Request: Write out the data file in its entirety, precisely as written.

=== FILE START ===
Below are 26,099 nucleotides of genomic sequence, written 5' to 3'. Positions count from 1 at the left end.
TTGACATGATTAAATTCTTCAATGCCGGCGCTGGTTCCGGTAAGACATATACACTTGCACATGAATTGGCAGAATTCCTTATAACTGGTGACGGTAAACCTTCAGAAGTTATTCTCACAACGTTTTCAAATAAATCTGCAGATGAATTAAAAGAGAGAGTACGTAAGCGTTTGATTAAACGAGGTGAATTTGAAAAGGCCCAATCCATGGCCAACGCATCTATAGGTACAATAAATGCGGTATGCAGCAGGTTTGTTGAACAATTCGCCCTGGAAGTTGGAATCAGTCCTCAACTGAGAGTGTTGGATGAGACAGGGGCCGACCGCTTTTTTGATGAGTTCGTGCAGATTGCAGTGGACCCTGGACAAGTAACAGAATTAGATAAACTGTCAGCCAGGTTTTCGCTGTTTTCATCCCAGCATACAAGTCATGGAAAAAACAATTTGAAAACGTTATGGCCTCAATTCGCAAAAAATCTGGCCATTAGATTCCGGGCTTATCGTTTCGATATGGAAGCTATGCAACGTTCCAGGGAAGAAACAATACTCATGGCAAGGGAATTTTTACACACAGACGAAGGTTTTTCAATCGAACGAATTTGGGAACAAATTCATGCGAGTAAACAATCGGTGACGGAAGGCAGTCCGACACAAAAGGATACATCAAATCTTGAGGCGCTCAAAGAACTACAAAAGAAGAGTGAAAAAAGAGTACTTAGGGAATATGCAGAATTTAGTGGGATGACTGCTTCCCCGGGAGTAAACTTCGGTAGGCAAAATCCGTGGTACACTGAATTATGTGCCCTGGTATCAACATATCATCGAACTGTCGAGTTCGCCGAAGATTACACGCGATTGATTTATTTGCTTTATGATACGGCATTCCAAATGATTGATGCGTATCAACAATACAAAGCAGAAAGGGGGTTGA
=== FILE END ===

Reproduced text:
Below are 26,099 nucleotides of genomic sequence, written 5' to 3'. Positions count from 1 at the left end.
TTGACATGATTAAATTCTTCAATGCCGGCGCTGGTTCCGGTAAGACATATACACTTGCACATGAATTGGCAGAATTCCTTATAACTGGTGACGGTAAACCTTCAGAAGTTATTCTCACAACGTTTTCAAATAAATCTGCAGATGAATTAAAAGAGAGAGTACGTAAGCGTTTGATTAAACGAGGTGAATTTGAAAAGGCCCAATCCATGGCCAACGCATCTATAGGTACAATAAATGCGGTATGCAGCAGGTTTGTTGAACAATTCGCCCTGGAAGTTGGAATCAGTCCTCAACTGAGAGTGTTGGATGAGACAGGGGCCGACCGCTTTTTTGATGAGTTCGTGCAGATTGCAGTGGACCCTGGACAAGTAACAGAATTAGATAAACTGTCAGCCAGGTTTTCGCTGTTTTCATCCCAGCATACAAGTCATGGAAAAAACAATTTGAAAACGTTATGGCCTCAATTCGCAAAAAATCTGGCCATTAGATTCCGGGCTTATCGTTTCGATATGGAAGCTATGCAACGTTCCAGGGAAGAAACAATACTCATGGCAAGGGAATTTTTACACACAGACGAAGGTTTTTCAATCGAACGAATTTGGGAACAAATTCATGCGAGTAAACAATCGGTGACGGAAGGCAGTCCGACACAAAAGGATACATCAAATCTTGAGGCGCTCAAAGAACTACAAAAGAAGAGTGAAAAAAGAGTACTTAGGGAATATGCAGAATTTAGTGGGATGACTGCTTCCCCGGGAGTAAACTTCGGTAGGCAAAATCCGTGGTACACTGAATTATGTGCCCTGGTATCAACATATCATCGAACTGTCGAGTTCGCCGAAGATTACACGCGATTGATTTATTTGCTTTATGATACGGCATTCCAAATGATTGATGCGTATCAACAATACAAAGCAGAAAGGGGGTTGA